Humane killing of injured livestock

There are situations when it is appropriate to humanely kill livestock to prevent suffering. Animals that have been hit by a vehicle or seriously injured are examples of when it may be necessary. Whatever the circumstances, it is the responsibility of the person in charge to kill the livestock in a way that minimises pain and distress to the animal and is safe for those involved.

The most efficient and common way to humanely kill livestock is by a close range gunshot to the brain. Using a firearm can be dangerous, so the following points must be considered:

  • Only properly trained and licensed people should use firearms.
  • There may be legal restrictions on discharging a firearm in certain areas and police permission may be necessary.
  • A small calibre firearm is most suitable to reduce the risk of projectiles exiting the head. A .22 or .22 magnum calibre rifle is adequate for most animals if the shot is correctly positioned.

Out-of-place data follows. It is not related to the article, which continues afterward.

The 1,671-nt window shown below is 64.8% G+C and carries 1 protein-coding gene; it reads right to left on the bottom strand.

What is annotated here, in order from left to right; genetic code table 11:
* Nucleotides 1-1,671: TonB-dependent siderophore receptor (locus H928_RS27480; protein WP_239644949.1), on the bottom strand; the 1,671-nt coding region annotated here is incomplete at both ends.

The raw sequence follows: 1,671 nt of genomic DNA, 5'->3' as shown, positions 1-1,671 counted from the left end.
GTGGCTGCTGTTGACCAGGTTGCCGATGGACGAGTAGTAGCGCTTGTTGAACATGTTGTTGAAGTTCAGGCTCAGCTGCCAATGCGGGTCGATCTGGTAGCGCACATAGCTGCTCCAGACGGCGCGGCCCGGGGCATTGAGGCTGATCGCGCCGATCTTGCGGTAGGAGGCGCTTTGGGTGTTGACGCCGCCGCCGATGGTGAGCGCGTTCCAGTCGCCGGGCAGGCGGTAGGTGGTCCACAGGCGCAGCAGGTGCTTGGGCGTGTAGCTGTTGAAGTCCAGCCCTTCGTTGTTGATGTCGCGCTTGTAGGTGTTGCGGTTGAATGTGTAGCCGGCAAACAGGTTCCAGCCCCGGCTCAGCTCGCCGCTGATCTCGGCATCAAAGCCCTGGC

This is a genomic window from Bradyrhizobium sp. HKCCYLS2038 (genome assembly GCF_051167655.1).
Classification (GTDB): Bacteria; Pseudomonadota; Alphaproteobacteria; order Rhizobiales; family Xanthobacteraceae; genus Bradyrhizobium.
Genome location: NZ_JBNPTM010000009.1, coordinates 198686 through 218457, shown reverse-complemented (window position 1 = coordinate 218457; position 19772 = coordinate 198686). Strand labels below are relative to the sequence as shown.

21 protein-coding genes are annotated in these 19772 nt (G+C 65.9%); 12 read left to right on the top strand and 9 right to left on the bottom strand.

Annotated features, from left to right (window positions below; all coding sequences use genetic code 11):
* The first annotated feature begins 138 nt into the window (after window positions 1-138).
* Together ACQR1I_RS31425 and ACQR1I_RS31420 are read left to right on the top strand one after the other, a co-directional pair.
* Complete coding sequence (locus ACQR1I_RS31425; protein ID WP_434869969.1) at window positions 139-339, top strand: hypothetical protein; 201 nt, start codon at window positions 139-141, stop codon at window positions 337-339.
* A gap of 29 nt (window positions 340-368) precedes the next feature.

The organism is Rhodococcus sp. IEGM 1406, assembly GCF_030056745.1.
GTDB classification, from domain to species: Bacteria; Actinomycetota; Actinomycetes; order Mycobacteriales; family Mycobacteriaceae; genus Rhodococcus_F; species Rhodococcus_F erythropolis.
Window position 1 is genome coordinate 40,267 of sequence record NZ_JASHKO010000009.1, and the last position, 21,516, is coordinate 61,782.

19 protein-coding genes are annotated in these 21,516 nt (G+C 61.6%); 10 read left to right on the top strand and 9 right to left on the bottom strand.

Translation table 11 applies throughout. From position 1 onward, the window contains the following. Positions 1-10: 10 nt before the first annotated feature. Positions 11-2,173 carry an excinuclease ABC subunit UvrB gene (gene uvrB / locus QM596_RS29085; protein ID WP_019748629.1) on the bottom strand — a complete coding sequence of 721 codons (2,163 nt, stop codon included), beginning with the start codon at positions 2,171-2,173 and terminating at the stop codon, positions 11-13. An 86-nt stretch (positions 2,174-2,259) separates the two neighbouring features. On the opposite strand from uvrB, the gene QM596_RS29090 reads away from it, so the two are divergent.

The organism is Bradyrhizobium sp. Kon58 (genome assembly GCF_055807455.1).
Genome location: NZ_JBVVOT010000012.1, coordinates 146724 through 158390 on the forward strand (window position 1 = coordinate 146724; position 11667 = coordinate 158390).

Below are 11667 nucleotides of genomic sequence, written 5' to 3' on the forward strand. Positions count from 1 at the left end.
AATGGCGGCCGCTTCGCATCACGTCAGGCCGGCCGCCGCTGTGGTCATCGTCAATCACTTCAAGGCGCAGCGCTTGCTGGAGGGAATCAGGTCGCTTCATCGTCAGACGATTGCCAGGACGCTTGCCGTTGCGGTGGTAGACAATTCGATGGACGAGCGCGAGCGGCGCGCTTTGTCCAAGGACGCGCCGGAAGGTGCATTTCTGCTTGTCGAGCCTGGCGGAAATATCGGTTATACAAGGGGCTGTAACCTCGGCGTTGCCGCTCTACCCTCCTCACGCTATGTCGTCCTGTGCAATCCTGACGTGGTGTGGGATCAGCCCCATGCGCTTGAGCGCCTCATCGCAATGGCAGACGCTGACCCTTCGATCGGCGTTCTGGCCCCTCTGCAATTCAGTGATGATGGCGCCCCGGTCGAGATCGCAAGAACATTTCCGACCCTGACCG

• The range should be as short as possible, but the barrel should never touch the animal's head.
  • People should be well clear of the area or stay behind the person shooting.
  • The animal must be still and properly restrained. Never fire while the animal is moving its head. Shooting at a moving animal is extremely hazardous to bystanders and may result in further suffering.

Different methods are recommended for different types of animals. You must always make sure the animal is dead by checking for the absence of breathing, heartbeat, and eye blink reflex immediately following, and again 5 minutes afterwards. Bleeding out must also be performed to ensure that the animal dies and does not regain consciousness.

This guide contains information on the recommended methods for humanely killing livestock.